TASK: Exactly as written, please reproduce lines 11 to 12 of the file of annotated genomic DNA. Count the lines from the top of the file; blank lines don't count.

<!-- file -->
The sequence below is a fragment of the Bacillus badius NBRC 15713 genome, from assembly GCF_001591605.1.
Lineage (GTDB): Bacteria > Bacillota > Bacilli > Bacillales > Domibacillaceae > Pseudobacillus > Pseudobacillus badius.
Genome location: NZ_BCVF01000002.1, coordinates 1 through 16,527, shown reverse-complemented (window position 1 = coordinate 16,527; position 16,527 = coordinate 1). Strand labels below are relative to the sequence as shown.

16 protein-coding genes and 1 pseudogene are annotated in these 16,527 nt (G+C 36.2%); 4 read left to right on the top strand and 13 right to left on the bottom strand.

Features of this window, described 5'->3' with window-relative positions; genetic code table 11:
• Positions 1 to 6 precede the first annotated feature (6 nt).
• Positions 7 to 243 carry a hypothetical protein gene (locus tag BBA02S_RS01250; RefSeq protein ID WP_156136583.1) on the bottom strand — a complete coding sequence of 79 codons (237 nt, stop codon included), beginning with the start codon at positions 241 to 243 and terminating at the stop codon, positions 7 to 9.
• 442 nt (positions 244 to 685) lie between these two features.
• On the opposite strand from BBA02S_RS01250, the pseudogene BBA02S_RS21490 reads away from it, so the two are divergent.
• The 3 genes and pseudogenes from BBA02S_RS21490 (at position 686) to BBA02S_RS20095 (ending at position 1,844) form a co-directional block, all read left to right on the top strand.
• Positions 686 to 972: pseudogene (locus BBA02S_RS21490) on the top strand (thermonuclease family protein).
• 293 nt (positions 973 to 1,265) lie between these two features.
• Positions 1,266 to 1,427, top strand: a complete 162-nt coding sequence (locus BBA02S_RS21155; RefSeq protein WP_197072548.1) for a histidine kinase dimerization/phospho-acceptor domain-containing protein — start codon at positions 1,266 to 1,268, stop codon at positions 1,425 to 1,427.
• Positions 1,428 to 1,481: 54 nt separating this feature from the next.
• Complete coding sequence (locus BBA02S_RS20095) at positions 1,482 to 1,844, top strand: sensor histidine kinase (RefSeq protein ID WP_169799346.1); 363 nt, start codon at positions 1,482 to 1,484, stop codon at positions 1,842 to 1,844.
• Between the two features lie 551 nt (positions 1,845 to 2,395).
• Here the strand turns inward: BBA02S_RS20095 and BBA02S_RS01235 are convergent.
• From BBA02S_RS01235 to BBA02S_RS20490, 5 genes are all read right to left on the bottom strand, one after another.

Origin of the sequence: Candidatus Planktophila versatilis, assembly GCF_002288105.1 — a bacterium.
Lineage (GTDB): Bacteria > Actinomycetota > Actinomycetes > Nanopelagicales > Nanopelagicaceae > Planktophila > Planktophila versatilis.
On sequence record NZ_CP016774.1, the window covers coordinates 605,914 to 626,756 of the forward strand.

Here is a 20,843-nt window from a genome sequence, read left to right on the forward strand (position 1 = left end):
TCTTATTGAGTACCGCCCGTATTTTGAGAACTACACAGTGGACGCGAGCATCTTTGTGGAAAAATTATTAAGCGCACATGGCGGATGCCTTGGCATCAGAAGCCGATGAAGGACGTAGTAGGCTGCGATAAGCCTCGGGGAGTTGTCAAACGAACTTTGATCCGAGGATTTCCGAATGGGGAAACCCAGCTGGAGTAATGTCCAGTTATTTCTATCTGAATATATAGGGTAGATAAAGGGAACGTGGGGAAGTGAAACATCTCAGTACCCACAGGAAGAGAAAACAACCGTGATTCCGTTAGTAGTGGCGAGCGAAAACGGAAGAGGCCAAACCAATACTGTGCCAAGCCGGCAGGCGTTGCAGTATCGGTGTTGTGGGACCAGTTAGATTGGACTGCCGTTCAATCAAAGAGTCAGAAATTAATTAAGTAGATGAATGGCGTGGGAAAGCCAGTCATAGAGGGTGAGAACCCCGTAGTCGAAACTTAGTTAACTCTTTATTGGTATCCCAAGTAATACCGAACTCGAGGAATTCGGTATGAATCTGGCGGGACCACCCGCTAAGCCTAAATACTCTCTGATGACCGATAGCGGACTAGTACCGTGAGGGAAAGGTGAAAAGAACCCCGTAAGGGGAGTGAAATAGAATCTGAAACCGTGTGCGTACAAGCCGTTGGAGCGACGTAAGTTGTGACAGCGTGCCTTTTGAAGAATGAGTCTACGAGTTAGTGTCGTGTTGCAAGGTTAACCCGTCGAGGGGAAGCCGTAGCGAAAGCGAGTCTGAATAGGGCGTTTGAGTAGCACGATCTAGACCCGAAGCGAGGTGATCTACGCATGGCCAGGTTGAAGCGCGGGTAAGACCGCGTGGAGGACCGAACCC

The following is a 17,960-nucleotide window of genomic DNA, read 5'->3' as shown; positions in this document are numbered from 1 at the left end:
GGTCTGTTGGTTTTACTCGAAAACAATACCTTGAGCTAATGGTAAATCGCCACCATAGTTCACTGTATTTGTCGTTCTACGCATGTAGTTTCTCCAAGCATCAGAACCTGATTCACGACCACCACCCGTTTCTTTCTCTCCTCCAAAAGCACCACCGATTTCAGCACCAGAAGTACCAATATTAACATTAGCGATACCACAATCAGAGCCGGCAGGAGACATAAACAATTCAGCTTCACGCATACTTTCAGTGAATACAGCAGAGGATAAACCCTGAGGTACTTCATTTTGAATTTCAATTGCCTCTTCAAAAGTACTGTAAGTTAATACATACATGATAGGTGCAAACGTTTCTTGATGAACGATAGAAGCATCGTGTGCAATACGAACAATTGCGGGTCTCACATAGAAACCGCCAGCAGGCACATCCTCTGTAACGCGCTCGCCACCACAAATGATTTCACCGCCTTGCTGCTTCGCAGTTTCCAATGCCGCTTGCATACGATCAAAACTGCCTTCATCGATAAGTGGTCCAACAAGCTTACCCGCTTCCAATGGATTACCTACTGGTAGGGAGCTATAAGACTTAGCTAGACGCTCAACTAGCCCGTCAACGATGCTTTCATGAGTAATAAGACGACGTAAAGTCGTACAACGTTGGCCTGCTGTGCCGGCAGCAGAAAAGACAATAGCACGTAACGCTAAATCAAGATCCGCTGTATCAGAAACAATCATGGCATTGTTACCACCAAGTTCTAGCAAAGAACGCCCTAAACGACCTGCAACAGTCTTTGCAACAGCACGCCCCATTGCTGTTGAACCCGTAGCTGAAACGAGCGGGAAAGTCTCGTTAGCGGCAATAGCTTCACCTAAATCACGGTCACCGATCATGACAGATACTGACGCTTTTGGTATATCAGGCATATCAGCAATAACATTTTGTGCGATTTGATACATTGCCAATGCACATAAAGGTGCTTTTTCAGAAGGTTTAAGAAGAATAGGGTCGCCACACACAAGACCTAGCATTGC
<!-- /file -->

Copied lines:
• Positions 686 to 972: pseudogene (locus BBA02S_RS21490) on the top strand (thermonuclease family protein).
• 293 nt (positions 973 to 1,265) lie between these two features.